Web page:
Crisis drags on as Macedonia fails to form government

Macedonian President Gjorge Ivanov [European Commission]

Macedonia’s president on Monday (30 January) resumed the search for a new prime minister after the former premier failed to form a government, despite his party’s narrow election victory.

The December vote was held as part of a European Union-brokered deal between Macedonia’s four main political parties aimed at ending a long-running political crisis.

President Gjorge Ivanov was informed by parliament that the VMRO-DPMNE party led by Nikola Gruevski, the former premier and a veteran conservative leader, had failed to form a government within the 20-day deadline, his office said.

A source in the office told AFP that Ivanov would restart consultations.

Macedonian nationalist ex-PM set to win election in test for EU

Macedonia’s veteran nationalist leader Nikola Gruevski looks set for a comeback in Sunday’s (11 December) parliamentary election, posing a challenge to the European Union and its strategy of coaxing Balkan nations to make painful reforms in exchange for aid.

In the vote, VMRO-DPMNE secured 51 seats in the 120-seat parliament, or two more than the Social Democrats (SDSM), the main opposition party.

The neck-and-neck results meant that ethnic Albanian parties, with 20 seats between them, emerged as kingmakers, but Gruevski was unable to negotiate a deal.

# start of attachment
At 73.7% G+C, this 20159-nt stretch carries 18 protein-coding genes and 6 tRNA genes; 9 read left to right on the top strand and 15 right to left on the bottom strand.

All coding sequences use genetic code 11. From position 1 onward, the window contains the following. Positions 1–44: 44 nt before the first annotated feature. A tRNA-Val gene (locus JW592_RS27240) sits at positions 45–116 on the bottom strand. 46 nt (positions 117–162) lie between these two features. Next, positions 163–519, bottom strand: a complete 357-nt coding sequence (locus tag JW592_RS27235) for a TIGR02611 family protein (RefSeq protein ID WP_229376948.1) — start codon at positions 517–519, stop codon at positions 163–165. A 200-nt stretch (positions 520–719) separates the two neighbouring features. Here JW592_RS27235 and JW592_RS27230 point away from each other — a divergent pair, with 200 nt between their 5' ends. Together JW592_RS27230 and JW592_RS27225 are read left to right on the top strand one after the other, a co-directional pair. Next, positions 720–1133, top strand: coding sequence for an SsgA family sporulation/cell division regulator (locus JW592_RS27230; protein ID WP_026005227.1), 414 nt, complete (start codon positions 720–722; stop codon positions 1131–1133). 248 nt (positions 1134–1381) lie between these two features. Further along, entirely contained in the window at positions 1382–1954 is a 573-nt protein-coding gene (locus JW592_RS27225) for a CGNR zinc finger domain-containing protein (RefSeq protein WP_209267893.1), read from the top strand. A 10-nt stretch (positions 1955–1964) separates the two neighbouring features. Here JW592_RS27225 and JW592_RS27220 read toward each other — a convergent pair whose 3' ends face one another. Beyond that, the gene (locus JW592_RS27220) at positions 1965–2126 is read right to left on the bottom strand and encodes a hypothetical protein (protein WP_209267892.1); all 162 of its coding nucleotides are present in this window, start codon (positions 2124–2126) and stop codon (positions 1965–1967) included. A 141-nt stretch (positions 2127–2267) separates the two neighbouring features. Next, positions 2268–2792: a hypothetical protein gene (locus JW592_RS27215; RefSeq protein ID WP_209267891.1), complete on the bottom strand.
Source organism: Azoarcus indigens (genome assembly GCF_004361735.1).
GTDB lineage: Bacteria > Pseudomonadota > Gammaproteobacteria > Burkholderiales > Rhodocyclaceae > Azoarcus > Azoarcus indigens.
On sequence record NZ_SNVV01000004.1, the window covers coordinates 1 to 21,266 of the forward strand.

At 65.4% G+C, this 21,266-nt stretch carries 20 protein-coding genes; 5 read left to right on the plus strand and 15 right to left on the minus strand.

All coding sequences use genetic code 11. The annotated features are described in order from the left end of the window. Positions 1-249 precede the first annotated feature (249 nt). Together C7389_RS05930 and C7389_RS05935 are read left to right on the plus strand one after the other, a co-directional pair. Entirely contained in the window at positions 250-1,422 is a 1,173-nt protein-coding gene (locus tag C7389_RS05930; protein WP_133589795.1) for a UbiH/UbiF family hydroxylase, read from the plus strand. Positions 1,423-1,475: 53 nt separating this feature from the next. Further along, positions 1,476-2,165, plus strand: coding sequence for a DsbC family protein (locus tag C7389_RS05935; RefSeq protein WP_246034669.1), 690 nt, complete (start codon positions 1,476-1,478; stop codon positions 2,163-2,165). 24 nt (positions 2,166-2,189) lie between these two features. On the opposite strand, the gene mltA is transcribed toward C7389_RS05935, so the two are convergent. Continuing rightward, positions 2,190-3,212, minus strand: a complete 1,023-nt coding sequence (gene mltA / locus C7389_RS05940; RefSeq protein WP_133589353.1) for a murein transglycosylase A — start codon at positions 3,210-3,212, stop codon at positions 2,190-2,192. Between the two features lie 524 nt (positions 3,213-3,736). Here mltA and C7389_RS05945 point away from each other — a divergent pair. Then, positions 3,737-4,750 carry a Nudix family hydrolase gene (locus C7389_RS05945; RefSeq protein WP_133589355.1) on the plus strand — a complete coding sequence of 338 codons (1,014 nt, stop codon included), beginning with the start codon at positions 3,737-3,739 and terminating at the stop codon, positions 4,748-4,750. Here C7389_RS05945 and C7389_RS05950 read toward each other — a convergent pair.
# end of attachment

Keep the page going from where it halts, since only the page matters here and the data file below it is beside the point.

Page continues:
The three main ethnic parties are demanding that Albanian be made an official language.

Ivanov may now ask the Social Democrats to try to form a government, or he could seek to form a broader coalition, according to analysts.

SDSM leader Zoran Zaev said he was expecting Ivanov to give him the mandate, saying the president would be “breaking the constitution” if he did not, while VMRO-DPMNE said new elections were the “only mature solution”.

Thousands march against government in Macedonia

Several thousand people marched yesterday (11 October) along the streets of Macedonian capital Skopje protesting against the rule of conservative leader Nikola Gruevski’s VMRO-DPMNE party ahead of December snap elections.

European Commission spokeswoman Maja Kocijancic urged the president to swiftly give the task to a leader capable of forming “a stable, solid and accountable coalition”.

Speaking in Brussels, she told reporters the coalition should be “as broad as possible” with a strong reformist consensus and inter-ethnic cooperation.

Macedonia’s political crisis emerged after a mass wiretapping scandal erupted in February 2015, inciting huge street protests both for and against the government.

The scandal led Gruevski to step down in January 2016 after nearly 10 years in power, clearing the way for new elections.

Macedonia wants to join both NATO and the EU, but its membership has been blocked by Athens over a dispute about the country’s name — a northern region of Greece is also called Macedonia.

Ethnic Albanians make up about a quarter of Macedonia’s two million people.

Macedonian political parties agree December election after spy scandal

Macedonia’s political parties agreed yesterday (31 August) to hold an early parliamentary election on 11 December in a step to resolve the 18-month-long crisis over a wiretapping scandal.

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